They've been bringing out bodies at a rate of more than a hundred a week. The corpses have been there for so long that you are not allowed near them until a doctor has passed you fit. "The Doc's one of the top people with the Home Office," says a workman at the site. "Lovely old girl, but a bit strict." The Doc has brought home-made cakes for the workers this morning. In her spectacles and tweed skirt, she might be the science mistress at a boarding school. "Let's have a look at your arm," she instructs me. It's a suitably bone-cold day, but I gingerly take off my jumper and the Doc detects the puncture mark, the botched skin-graft of a scar, which confirms that I've been inoculated against smallpox. Now there are no excuses for avoiding a trip into the crypt. Unsuspecting City workers carrying their bagged breakfasts pass within a few feet of its mouth, where a conveyor belt churns soil and brick to the surface behind a canopy of tarpaulins.
The tomb filled with debris after the church that stands on top of it was bombed during the Blitz. The burial chamber has been exporting damp to the rest of the premises, so the Anglican hierarchy has given permission for the bodies to be removed and reinterred elsewhere. The excellent cadavers are thought to include Sir Edward Coke, attorney general to Elizabeth I, and Daniel Purcell, brother of the famous composer. The sextons are running a sweepstake on how many remains they'll find. The makeshift book is displayed on the wall of a Portakabin; the estimates begin among the substantial four figures.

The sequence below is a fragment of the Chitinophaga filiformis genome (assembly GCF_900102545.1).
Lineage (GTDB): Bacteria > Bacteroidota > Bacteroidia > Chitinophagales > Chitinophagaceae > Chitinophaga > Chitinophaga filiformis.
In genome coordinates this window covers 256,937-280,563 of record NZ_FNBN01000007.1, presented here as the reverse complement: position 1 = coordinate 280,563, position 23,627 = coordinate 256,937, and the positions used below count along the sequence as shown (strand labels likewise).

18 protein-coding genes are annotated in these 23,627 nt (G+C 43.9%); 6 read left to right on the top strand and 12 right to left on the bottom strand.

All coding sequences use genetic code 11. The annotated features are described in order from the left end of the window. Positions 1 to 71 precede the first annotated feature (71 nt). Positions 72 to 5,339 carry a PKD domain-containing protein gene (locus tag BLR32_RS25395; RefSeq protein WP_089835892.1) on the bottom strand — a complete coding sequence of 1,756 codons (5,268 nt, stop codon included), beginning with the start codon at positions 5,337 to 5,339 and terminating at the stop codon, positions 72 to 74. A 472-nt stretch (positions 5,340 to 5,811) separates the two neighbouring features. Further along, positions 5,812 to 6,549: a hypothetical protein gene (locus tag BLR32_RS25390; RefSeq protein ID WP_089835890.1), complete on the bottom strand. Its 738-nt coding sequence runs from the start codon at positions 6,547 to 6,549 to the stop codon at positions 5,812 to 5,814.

Fantastically buckled, the lead caskets protrude from the spoils like an installation by Salvador DalI in one of his less playful moods. Other casings have crumbled altogether, into flakes the consistency and colour of ash bark. An archaeologist has just brushed away the dirt from the smoothest of pates, the skull as brown as a mug of tea because of the pigments released by the rotting coffin timber.
Although this is a charnel house, the experience doesn't make your gorge rise as much as you might expect. For one thing, there is no overpowering smell, only the chalky odour of earth. For another, the contract is in the horny but tender hands of the Toop family, a father-and-son concern from south London. After many years as subcontractors in the undertaking and exhuming game, the Dickensian-monikered Toops are in business for themselves, competing in a sector now not much different from any other, they say, with its emphasis on the bottom line.
But the Toops are Catholics, their daily contact with death not leaving them blase in the face of it, but reinforcing their faith. Pat Toop, who is 68, tells me about a commission to "lift" two dozen nuns from a rural convent. "I had a priest to bless my men every day," he says. Every day? Toop rounds on me in the gloom. "Would you want to lift 22 brides of Christ without being blessed?"
Under the screen of tarpaulins is an unmarked van. Every morning at seven o'clock, it leaves for the City of London cemetery in Ilford. Pat's son, Mark Toop, sees it off, sombrely doffing his hard hat.